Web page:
Although it's been held up by some as a possible solution to the problem of long charging times, battery swapping hasn't really worked out for electric cars so far.
But what about a different type of electric vehicle?
Analysts predict sales of electric scooters will soar in the coming years. They're a good solution for crowded urban areas, where cars are not always the most practical choice.
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And a Taiwanese company plans to take advantage of this projected growth with an unusual business model.
Gogoro sells electric scooters packaged with access to a network of battery-swapping stations.
Rather than plugging their scooters in, owners pull up to one of Gogoro's GoStations and swap their depleted battery packs for fully charged ones.
Gogoro electric scooter
The service is currently available only in Taipei, but will expand to Amsterdam next year, according to a recent Navigant Research blog post.
Gogoro delivered its first scooters in Taipei earlier this year. It's sold about 2,000 so far, and opened 90 battery-swap stations in the city.
The company has said that each battery pack can provide a range of up to 60 miles between swaps.
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Battery cells are supplied by Panasonic, which--along with the National Development Fund of Taiwan--also contributed $130 million in Series B funding to Gogoro.
While the possibility of U.S. distribution hasn't been discussed, Gogoro reportedly plans to set up a network of swap stations in Amsterdam beginning in 2016.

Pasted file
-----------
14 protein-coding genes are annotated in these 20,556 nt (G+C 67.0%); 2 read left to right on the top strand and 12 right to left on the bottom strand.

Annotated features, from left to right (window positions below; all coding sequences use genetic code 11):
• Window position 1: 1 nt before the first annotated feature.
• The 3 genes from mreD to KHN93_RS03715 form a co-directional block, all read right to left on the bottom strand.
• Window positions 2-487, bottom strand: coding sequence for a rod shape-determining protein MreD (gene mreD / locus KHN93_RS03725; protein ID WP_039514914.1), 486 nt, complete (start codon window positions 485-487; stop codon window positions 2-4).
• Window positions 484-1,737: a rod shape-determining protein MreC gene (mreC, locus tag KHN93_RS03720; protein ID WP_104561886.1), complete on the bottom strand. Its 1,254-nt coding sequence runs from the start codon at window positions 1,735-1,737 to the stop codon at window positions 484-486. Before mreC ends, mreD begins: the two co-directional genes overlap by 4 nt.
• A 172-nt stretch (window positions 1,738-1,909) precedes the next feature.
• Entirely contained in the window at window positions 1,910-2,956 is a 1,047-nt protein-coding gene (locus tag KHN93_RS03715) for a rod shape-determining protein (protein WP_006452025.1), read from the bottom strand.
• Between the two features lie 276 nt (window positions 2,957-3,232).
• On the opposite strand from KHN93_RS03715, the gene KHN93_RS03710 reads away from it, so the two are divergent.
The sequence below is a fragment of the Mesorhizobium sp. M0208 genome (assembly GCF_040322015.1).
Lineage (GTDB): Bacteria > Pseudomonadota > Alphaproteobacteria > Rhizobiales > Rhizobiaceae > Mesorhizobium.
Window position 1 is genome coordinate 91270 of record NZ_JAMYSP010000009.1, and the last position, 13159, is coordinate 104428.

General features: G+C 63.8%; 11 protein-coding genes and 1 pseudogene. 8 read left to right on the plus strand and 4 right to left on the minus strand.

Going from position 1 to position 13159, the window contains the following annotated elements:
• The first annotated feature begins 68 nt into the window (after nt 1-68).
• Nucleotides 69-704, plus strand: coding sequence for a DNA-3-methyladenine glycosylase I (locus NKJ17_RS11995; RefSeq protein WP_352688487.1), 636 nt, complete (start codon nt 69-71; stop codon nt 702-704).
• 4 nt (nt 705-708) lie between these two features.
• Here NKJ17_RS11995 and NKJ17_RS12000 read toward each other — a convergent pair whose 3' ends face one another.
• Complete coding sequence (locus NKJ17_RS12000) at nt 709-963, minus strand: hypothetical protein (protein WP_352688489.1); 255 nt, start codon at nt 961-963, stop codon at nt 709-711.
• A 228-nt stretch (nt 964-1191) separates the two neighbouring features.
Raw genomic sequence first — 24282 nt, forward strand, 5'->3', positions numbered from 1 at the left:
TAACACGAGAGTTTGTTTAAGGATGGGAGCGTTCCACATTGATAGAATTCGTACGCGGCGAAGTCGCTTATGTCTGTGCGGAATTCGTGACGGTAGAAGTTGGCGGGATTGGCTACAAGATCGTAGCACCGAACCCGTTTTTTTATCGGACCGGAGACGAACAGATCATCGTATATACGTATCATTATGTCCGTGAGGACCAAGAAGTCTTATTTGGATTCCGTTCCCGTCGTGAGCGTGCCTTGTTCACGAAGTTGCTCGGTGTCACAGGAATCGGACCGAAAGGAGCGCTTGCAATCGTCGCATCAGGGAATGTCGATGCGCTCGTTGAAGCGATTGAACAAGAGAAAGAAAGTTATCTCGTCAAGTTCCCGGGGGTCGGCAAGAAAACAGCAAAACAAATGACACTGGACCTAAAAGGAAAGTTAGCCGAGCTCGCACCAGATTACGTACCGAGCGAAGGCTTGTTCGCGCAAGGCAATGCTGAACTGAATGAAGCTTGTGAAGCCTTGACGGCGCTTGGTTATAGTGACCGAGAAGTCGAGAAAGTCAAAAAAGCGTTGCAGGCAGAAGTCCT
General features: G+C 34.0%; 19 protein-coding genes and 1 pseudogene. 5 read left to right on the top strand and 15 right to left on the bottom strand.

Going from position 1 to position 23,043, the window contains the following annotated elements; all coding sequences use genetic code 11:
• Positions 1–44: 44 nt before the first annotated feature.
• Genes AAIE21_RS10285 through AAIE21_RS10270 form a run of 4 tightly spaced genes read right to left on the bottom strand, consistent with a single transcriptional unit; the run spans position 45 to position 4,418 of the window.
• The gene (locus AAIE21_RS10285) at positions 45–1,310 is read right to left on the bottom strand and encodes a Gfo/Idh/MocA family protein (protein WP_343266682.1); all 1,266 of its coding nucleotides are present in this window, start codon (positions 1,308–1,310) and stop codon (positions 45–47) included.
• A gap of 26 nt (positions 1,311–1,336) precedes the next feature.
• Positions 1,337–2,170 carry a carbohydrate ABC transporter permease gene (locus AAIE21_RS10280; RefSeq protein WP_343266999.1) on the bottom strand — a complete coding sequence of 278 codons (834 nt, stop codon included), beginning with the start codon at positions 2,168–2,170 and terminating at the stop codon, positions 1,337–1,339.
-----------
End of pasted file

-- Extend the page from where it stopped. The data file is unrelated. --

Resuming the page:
The stations will be cloud-connected to the city's electricity grid, in order to coordinate charging with demand.
Gogoro electric scooter
That means stations can be programmed to recharge battery packs only when overall demand on the grid is relatively low.
While electric cars get the majority of the attention, electric scooters may be reaching maturity.
Global electric-scooter sales will grow from 4.1 million in 2015 to over 4.4 million in 2024, according to Navigant.
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Perhaps they will prove a better platform for battery swapping than electric cars.
The only recent large-scale attempt at battery swapping was undertaken by Israel's Better Place, which offered an electric-car service in that country using Renault Fluence ZE electric cars. It filed for bankruptcy in 2013.
Tesla Motors has demonstrated equipment that could swap a Model S battery pack in 90 seconds, but so far it's only opened one prototype swap station in California, and the company says that demand from owners is not there.